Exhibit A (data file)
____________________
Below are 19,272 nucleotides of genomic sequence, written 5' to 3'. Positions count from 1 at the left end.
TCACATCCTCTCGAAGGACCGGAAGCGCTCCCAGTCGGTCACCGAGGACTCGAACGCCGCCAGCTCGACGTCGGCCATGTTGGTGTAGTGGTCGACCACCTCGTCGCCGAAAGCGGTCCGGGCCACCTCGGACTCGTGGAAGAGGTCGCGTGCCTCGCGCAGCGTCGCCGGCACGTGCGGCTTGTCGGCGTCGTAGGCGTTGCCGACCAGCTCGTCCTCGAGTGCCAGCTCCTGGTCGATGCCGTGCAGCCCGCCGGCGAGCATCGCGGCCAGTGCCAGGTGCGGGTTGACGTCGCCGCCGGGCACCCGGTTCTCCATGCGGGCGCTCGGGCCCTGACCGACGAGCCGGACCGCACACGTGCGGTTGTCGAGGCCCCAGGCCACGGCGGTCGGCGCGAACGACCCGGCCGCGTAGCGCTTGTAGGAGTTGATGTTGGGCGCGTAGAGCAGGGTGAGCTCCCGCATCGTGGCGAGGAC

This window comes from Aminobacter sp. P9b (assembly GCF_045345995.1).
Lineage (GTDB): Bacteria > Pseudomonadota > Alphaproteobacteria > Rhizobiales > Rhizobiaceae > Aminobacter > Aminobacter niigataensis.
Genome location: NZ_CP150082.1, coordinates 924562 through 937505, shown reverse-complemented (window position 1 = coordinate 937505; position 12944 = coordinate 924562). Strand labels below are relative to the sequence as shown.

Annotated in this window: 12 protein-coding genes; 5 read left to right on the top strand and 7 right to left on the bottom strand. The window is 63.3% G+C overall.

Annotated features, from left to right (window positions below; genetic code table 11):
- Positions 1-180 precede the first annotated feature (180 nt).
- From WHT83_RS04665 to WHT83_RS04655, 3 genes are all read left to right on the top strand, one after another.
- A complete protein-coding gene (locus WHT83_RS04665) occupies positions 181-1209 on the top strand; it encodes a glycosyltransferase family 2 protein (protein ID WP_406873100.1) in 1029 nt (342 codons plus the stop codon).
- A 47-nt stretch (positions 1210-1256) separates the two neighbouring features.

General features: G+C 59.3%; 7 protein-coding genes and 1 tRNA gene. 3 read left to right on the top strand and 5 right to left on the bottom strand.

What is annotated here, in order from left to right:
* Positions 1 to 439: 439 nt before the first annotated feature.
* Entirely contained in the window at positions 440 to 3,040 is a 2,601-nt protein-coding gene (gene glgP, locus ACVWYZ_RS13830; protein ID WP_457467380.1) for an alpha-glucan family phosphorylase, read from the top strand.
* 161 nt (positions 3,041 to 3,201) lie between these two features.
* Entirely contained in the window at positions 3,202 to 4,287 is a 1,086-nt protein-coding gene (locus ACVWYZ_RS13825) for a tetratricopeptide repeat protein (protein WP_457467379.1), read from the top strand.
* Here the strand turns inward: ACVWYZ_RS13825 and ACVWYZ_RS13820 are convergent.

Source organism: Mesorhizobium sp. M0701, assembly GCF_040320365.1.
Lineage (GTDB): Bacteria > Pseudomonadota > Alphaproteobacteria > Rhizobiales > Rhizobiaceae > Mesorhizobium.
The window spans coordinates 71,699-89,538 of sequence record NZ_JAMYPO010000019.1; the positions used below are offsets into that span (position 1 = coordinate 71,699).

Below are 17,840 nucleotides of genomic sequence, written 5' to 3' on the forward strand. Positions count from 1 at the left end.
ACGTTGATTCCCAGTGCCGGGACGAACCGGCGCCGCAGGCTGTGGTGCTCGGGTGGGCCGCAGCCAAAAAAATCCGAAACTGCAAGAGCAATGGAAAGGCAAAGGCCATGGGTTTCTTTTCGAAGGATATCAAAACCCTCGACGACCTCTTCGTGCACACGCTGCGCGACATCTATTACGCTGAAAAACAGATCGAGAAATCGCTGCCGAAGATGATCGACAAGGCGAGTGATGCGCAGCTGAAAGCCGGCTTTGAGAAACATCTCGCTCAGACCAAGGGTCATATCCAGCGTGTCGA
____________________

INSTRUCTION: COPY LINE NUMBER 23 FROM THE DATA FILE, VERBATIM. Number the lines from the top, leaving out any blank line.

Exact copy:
ACGTTGATTCCCAGTGCCGGGACGAACCGGCGCCGCAGGCTGTGGTGCTCGGGTGGGCCGCAGCCAAAAAAATCCGAAACTGCAAGAGCAATGGAAAGGCAAAGGCCATGGGTTTCTTTTCGAAGGATATCAAAACCCTCGACGACCTCTTCGTGCACACGCTGCGCGACATCTATTACGCTGAAAAACAGATCGAGAAATCGCTGCCGAAGATGATCGACAAGGCGAGTGATGCGCAGCTGAAAGCCGGCTTTGAGAAACATCTCGCTCAGACCAAGGGTCATATCCAGCGTGTCGA